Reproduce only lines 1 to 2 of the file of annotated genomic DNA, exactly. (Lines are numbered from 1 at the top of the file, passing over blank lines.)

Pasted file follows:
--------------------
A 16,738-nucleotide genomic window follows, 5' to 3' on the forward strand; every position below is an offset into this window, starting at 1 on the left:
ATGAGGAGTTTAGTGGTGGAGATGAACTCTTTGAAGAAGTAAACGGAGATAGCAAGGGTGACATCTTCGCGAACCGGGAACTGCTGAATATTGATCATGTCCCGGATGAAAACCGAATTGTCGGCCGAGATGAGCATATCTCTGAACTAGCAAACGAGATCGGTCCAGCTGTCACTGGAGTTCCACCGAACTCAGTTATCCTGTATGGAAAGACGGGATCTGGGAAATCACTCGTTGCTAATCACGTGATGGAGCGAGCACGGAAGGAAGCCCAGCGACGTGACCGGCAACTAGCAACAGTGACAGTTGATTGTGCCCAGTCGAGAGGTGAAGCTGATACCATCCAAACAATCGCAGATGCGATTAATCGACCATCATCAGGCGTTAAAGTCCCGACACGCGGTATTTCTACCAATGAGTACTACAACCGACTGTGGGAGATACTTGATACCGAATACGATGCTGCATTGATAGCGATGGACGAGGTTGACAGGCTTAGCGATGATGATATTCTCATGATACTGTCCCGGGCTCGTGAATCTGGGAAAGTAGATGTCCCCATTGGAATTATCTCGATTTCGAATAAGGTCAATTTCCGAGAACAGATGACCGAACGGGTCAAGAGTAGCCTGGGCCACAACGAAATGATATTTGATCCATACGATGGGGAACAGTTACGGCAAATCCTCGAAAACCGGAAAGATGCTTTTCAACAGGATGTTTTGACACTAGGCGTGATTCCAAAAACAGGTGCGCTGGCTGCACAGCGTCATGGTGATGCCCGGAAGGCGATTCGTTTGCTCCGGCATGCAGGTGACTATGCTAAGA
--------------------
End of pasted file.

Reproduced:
A 16,738-nucleotide genomic window follows, 5' to 3' on the forward strand; every position below is an offset into this window, starting at 1 on the left:
ATGAGGAGTTTAGTGGTGGAGATGAACTCTTTGAAGAAGTAAACGGAGATAGCAAGGGTGACATCTTCGCGAACCGGGAACTGCTGAATATTGATCATGTCCCGGATGAAAACCGAATTGTCGGCCGAGATGAGCATATCTCTGAACTAGCAAACGAGATCGGTCCAGCTGTCACTGGAGTTCCACCGAACTCAGTTATCCTGTATGGAAAGACGGGATCTGGGAAATCACTCGTTGCTAATCACGTGATGGAGCGAGCACGGAAGGAAGCCCAGCGACGTGACCGGCAACTAGCAACAGTGACAGTTGATTGTGCCCAGTCGAGAGGTGAAGCTGATACCATCCAAACAATCGCAGATGCGATTAATCGACCATCATCAGGCGTTAAAGTCCCGACACGCGGTATTTCTACCAATGAGTACTACAACCGACTGTGGGAGATACTTGATACCGAATACGATGCTGCATTGATAGCGATGGACGAGGTTGACAGGCTTAGCGATGATGATATTCTCATGATACTGTCCCGGGCTCGTGAATCTGGGAAAGTAGATGTCCCCATTGGAATTATCTCGATTTCGAATAAGGTCAATTTCCGAGAACAGATGACCGAACGGGTCAAGAGTAGCCTGGGCCACAACGAAATGATATTTGATCCATACGATGGGGAACAGTTACGGCAAATCCTCGAAAACCGGAAAGATGCTTTTCAACAGGATGTTTTGACACTAGGCGTGATTCCAAAAACAGGTGCGCTGGCTGCACAGCGTCATGGTGATGCCCGGAAGGCGATTCGTTTGCTCCGGCATGCAGGTGACTATGCTAAGA